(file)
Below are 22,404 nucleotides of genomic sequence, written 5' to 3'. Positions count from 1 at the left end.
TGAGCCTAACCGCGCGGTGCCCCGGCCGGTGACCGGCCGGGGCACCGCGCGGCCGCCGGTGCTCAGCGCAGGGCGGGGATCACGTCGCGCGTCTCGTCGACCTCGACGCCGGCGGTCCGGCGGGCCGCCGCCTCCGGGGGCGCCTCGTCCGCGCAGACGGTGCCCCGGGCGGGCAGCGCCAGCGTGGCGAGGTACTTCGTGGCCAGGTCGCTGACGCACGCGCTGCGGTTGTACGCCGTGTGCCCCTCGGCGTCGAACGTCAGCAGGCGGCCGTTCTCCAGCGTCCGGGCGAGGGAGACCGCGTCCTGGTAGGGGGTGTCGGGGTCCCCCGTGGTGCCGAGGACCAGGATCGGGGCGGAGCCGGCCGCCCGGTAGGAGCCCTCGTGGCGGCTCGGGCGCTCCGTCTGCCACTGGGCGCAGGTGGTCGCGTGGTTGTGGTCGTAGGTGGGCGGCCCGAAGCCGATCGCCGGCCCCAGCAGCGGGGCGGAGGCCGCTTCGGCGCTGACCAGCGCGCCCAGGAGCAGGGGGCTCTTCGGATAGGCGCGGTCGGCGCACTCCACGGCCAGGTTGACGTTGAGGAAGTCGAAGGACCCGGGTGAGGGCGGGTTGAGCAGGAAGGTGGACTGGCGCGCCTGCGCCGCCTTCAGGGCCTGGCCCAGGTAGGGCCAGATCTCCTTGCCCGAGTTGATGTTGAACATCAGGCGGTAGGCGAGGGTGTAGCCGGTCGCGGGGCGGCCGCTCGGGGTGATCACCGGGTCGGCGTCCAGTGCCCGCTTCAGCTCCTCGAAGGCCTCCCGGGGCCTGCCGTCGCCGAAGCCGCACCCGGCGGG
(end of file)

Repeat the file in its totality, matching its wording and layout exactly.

Below are 22,404 nucleotides of genomic sequence, written 5' to 3'. Positions count from 1 at the left end.
TGAGCCTAACCGCGCGGTGCCCCGGCCGGTGACCGGCCGGGGCACCGCGCGGCCGCCGGTGCTCAGCGCAGGGCGGGGATCACGTCGCGCGTCTCGTCGACCTCGACGCCGGCGGTCCGGCGGGCCGCCGCCTCCGGGGGCGCCTCGTCCGCGCAGACGGTGCCCCGGGCGGGCAGCGCCAGCGTGGCGAGGTACTTCGTGGCCAGGTCGCTGACGCACGCGCTGCGGTTGTACGCCGTGTGCCCCTCGGCGTCGAACGTCAGCAGGCGGCCGTTCTCCAGCGTCCGGGCGAGGGAGACCGCGTCCTGGTAGGGGGTGTCGGGGTCCCCCGTGGTGCCGAGGACCAGGATCGGGGCGGAGCCGGCCGCCCGGTAGGAGCCCTCGTGGCGGCTCGGGCGCTCCGTCTGCCACTGGGCGCAGGTGGTCGCGTGGTTGTGGTCGTAGGTGGGCGGCCCGAAGCCGATCGCCGGCCCCAGCAGCGGGGCGGAGGCCGCTTCGGCGCTGACCAGCGCGCCCAGGAGCAGGGGGCTCTTCGGATAGGCGCGGTCGGCGCACTCCACGGCCAGGTTGACGTTGAGGAAGTCGAAGGACCCGGGTGAGGGCGGGTTGAGCAGGAAGGTGGACTGGCGCGCCTGCGCCGCCTTCAGGGCCTGGCCCAGGTAGGGCCAGATCTCCTTGCCCGAGTTGATGTTGAACATCAGGCGGTAGGCGAGGGTGTAGCCGGTCGCGGGGCGGCCGCTCGGGGTGATCACCGGGTCGGCGTCCAGTGCCCGCTTCAGCTCCTCGAAGGCCTCCCGGGGCCTGCCGTCGCCGAAGCCGCACCCGGCGGG